The Dorm That Dripped Blood has a cast. That is the nicest way I can possibly phrase it. Normally certain concessions are made in the arena of acting ability when said performer occupies a high level of outward attractiveness. In other words, the lowest amount of talent a director will allow to be featured in his film and the size and curvature of said talent’s tits are inversely proportional. But don’t make low rent slasher directors out to be classless pigs just yet, they aren’t merely interested in breasts; perfect asses, tight stomachs, full lips, and model-worthy faces are also of the gravest concern. The Dorm That Dripped Blood is far more progressive in this aspect as it employs some of the butt-fugliest trolls this side of…well, Troll actually. Not a single one of these people belong on film, in fact they don’t belong in any artistic forum that requires them to stand apart from a crowd. So if the long-standing inequity of talent and looks is infallible, at least that means the cast of The Dorm That Dripped Blood can act right? DERISIVE LAUGHTER. These beltway mutants are so god-awful at delivering lines that it looks as though the very act of speaking full sentences physically hurts them. It’s a bold directing choice to gorilla glue your actors’ faces into the least expressive position you can manage and then fill their mouths with miniature razor blades.

The story at the heart of The Dorm That Dripped Blood does drive the film…in much the same way a blind wombat pilots a single-engined Cessna. There isn’t what I would call an impressive narrative at work here, but then I’m probably expecting too much of a film called The Dorm That Dripped Blood if the word narrative actually enters my consciousness. The film opens with three completely unrelated scenes; an empty field, a truck full of drunk morons chanting incoherently, and then a character being killed who will have no bearing on the rest of the film. Clearly the cinematographer was an admirer of Sergei Eisenstein, the father of the cinematic montage, who believed in arranging images in such a way as to elicit the greatest impact from the audience even if the individual strength of each shot is suspect. Or, more likely, the director got drunk and couldn’t remember what movie he was making. The guy killed at the beginning? Never mentioned again, no relation to the actual plot. At least the rest of the movie makes sense right?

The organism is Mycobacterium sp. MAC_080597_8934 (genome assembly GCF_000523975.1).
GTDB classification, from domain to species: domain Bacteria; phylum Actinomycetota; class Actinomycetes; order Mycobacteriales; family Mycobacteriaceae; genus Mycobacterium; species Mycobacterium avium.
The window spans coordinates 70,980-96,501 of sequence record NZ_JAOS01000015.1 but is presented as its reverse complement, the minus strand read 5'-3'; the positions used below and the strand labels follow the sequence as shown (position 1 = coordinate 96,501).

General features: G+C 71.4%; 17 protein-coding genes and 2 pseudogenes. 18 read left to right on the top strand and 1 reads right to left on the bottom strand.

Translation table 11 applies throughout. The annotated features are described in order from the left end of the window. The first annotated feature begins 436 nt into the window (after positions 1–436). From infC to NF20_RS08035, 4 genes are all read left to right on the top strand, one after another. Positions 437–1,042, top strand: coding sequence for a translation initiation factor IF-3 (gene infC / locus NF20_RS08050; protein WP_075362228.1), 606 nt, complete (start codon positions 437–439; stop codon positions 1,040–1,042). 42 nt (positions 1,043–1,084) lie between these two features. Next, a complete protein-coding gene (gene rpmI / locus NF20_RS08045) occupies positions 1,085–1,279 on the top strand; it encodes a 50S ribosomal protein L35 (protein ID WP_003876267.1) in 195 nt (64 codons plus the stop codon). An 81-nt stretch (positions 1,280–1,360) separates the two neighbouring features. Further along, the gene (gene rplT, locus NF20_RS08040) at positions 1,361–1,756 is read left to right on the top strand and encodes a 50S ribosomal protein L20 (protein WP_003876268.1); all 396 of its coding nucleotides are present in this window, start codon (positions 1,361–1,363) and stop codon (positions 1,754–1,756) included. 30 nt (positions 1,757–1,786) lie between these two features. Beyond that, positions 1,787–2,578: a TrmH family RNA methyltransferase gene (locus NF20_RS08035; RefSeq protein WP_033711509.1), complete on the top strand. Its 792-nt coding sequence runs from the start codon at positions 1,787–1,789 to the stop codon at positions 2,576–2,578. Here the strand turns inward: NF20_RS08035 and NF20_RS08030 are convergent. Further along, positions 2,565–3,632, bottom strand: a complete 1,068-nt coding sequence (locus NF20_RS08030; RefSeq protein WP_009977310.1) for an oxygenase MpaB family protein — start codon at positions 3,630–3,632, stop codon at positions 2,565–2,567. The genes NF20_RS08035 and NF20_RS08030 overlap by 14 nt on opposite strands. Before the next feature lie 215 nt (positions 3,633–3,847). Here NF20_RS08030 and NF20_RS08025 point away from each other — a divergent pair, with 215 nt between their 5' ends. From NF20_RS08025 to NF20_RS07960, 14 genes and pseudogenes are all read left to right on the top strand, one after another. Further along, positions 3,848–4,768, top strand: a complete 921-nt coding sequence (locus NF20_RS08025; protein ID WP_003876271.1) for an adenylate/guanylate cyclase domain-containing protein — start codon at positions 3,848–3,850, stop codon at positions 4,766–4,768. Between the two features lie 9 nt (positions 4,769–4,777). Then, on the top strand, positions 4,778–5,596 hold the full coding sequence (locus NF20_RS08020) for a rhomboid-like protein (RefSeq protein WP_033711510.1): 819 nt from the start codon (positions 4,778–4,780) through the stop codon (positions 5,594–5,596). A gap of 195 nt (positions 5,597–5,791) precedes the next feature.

Fools! We haven’t even gotten to the hard-hitting story device of whether Mr. Tremble will buy all of the old dormitory’s desks or just a few of them. How did filmmaking exist before screenwriters were courageous enough to probe such burning philosophical quandaries? Or how about the fact that even as the killer overly demonstratively explains every worthless facet of his diabolical scheme it is never at all explained why the hell he went on this rampage in the first place? The closest we get is, “so we could be alone.” Was the script written as a dark, literal interpretation of a Tiffany song? Oh, and good thing it’s established that our heroine has a boyfriend who leaves town at the beginning of the film so he can…never show up again and bear no relevance to the story at all. He’s like the older brother on Happy Days who ascends the stairs one day and never comes down again. We miss you Chuck!